Rangers Slavia Prague issues will cause 'no animosity' in Scotland v Czech Republic showdown

Czech Republic head coach Jaroslav Silhavy has dismissed any notion that there will be animosity between Scotland and his side after the issues that marred Slavia Prague's Europa League win over Rangers.

Czech Republic coach Jaroslav Silhavy speaks to his players during a training session at Hampden Park on Sunday (Photo by PAUL ELLIS/AFP via Getty Images)

The Czechs will be without Ondrej Kudela for their Euro 2020 opener at Hampden, the defender having received a 10-match UEFA ban for racially abusing Rangers and Finland midfielder Glen Kamara at Ibrox in March.

There are five Slavia players in the Czech squad as they return to Glasgow three months after a game during which their goalkeeper, Ondrej Kolar, suffered a fractured skull following a high challenge from Kemar Roofe.

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"I believe there is no animosity," Silhavy said. "This will be a sporting fight. We hope to put on a great show for the fans. We don't feel any animosity against Scotland and I believe everything on the pitch will be fair play."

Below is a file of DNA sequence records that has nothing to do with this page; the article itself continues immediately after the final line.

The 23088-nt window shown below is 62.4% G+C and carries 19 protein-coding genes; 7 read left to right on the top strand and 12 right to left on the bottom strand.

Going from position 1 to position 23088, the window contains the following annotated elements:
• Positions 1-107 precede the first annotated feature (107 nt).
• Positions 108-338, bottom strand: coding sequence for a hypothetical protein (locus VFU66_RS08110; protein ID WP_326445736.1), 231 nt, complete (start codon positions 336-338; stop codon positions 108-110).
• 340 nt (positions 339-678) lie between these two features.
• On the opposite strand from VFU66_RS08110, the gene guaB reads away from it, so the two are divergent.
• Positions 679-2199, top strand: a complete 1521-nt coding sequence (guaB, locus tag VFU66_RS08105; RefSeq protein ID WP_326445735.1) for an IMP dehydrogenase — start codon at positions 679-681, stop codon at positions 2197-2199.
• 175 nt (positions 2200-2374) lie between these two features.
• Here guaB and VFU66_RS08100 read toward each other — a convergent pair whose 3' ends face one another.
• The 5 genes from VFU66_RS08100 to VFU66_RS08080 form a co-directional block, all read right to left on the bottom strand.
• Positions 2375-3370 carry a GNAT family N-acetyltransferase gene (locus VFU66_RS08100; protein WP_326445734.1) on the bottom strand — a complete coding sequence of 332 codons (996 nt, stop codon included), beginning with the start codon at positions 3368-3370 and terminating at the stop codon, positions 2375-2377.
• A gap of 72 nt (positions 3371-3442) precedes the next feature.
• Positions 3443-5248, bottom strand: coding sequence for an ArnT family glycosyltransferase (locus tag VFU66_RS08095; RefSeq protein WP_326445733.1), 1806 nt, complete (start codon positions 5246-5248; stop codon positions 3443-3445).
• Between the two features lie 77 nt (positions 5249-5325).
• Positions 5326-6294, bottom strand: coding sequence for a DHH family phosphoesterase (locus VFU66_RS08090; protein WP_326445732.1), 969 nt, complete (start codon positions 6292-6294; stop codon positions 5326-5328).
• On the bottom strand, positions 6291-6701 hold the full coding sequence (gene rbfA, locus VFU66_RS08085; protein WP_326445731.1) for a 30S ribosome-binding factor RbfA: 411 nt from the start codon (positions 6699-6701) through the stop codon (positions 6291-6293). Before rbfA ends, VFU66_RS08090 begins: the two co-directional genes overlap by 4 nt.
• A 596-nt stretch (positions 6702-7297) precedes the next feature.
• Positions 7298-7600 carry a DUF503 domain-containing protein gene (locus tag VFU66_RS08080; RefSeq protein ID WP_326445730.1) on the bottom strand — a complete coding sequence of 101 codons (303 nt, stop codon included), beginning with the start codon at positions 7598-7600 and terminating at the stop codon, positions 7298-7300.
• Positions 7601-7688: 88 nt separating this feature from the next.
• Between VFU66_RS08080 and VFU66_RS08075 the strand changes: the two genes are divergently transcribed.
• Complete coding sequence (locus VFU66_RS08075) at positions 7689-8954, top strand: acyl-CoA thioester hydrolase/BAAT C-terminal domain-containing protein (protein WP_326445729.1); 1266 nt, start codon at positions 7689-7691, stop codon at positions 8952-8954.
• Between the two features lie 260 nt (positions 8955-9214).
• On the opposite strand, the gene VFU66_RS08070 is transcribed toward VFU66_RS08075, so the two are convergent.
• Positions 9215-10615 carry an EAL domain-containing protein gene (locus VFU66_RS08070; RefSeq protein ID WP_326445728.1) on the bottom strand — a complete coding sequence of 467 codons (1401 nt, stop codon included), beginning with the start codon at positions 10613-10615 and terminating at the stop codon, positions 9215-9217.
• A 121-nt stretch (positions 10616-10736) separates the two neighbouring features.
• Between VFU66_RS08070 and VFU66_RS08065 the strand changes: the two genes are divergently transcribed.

Like Scotland, the Czechs will not take the knee at Hampden. Instead they plan to point to the UEFA Respect inscription on their sleeves to show their support for racial justice while Scotland players stand.

"We want to fully concentrate on football and the sports side of things," Silhavy said.

"I understand that these are important topics for the whole of society, and my team and I obviously condemn any and all displays of racism, but we talked this through back in March, agreed on our own show of support for the fight against racism, and we do not intend to change anything about that decision."

The Czechs have twice lost to Scotland this season in the Nations League, although they pipped their opponents to top spot in their group.

Silhavy missed both games because of Covid-19 issues but he expects to face an even stronger Scotland side.

After picking out Kieran Tierney, Scott McTominay and Andy Robertson as the danger men, he said: "Compared with the games we played against them, they are stronger now.

"They run, they know what they are doing, they go straight forward, they send long balls to their strikers and they are really strong, not only in their attack but also their defence.

"But this is the first group game so we will start equal and it can be details that decide the game."

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